SPEC Kit 325: Digital Preservation  · 13
Despite real and perceived barriers to digital pres-
ervation progress, the responding libraries are mov-
ing forward—planning to preserve more content,
improve their strategies, and develop policies that will
better ensure the long-term viability of their digital
Future Digital Content
Only a few of the libraries responding to the survey
are satisfied with maintaining their current levels of
digital preservation. As mentioned previously, most
libraries do want to preserve more, especially col-
lections such as research data, geospatial data, vari-
ous media, faculty research, university history, and
web content. Those that are not already hosting and
preserving ETDs and digitized special collections
commented that these would probably receive their at-
tention in the future when additional resources allow
expansion of their activities. Most reported conditions
similar to one respondent who stated, “All areas will
require more, set by collection priorities and risk.”
Future Preservation Strategies
Compared to three years ago, most of the respond-
ing libraries are currently investing more staff, time,
and funding in their digital preservation activities.
The majority anticipate that this trend will continue
over the next three years. As one respondent said,
“Increased reliance on digital resources has made this
imperative.” Another commented, “As the library’s
digital collections grow in size and diversity, so too
will the need for staff working in all aspects of digital
preservation.” Only four libraries expect their invest-
ment to decrease. As one respondent stated, “It’s hard
to predict an increase in our funding/budget situation
going forward given the current climate. As a result,
we can only be pessimistic for purposes of this survey
and expect the worse: further budget cuts or at best,
level funding. We do continue to actively pursue re-
search grant opportunities, however.”
Currently, respondents use a range of strategies for
preserving most digital resources. Their first choice
solution is using a library-managed digital archive/
repository. This strategy is followed by collaborative
solutions, either with other administrative and/or
technical units in the institution, in a participatory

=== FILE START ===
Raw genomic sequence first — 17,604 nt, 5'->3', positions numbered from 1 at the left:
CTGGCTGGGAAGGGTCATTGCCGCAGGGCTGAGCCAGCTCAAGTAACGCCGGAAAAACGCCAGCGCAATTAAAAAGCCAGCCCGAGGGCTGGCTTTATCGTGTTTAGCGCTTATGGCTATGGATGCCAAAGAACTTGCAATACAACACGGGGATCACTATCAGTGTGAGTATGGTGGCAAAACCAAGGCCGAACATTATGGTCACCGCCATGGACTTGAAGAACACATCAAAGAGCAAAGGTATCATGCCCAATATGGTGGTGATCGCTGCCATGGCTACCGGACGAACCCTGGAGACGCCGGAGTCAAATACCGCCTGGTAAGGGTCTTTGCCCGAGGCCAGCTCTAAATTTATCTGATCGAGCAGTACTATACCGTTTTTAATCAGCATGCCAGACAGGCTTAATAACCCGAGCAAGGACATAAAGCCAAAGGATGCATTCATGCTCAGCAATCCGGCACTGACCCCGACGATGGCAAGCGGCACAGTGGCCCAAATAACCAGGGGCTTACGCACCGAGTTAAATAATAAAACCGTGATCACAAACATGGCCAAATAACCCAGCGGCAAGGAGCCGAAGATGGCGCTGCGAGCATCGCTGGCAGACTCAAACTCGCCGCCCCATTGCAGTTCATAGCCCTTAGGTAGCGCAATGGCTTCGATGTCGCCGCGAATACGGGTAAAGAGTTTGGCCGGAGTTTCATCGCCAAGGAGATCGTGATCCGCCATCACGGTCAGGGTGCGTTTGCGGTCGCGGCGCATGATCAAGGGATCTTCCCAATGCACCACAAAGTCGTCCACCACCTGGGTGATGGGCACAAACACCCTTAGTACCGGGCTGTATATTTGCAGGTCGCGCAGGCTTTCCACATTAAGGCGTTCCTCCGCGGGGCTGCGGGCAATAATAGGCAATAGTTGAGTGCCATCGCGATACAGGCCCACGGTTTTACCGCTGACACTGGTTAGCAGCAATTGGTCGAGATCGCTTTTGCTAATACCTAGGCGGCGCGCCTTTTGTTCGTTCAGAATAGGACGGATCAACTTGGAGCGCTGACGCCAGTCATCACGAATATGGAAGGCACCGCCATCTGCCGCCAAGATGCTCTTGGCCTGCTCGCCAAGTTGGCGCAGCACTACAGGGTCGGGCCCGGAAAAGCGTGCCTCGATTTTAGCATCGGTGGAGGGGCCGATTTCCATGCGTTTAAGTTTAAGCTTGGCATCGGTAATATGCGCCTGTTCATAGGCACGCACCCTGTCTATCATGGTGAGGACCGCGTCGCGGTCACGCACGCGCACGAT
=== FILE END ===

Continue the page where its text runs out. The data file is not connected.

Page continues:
solution such as the MetaArchive, or in a hosted solu-
tion such as the HathiTrust.
While the majority of respondents predict that us-
ing a library-managed digital archive/repository will
remain their primary strategy, an increasing number
anticipate that participating in collaborative solutions
will be part of their future strategy. Nearly 25% of
those that expect to collaborate are not currently col-
laborating as part of their preservation strategy. A
vendor-based solution is the least likely future preser-
vation strategy. Among the “other” anticipated strate-
gies, respondents mentioned homegrown solutions
and institutional and statewide repositories.
When attempting to explain why future strategies
might be different from their current preservation
strategies, three reasons were cited most frequently: 1)
They are not now, but they plan to collaborate. 2) Their
repositories will develop further. 3) They will take
advantage of third-party or remotely hosted solutions
(HathiTrust usually). Also mentioned, but less often,
were changes due to centralization of efforts within
their institutions.
Research libraries are turning to institutional peer
staff and seeking broader community-based oppor-
tunities to improve expertise in digital preservation.
The vast majority of respondents reported that confer-
ences and workshops are the primary methods used to
increase staff expertise. Independent study is another
frequently used method. Thirty-six respondents (62%)
take advantage of training provided by professional
organizations. Fewer look externally to vendors or
consultants. Several rely on in-house training or pre-
sentations by library staff.
When asked what types of services their library
would find valuable for improving its role in preserv-
ing digital content, respondents identified standards/
best practices (81%), preservation planning (76%), and
policy recommendations (75%) as their top needs. A
slightly smaller majority expressed a need for techni-
cal training (71%) and conversion/migration services
(61%). Interestingly, slightly less than half would find
appraisal and selection training valuable, and one-
third want theory training. This may indicate that
research libraries are eager to move past conceptual
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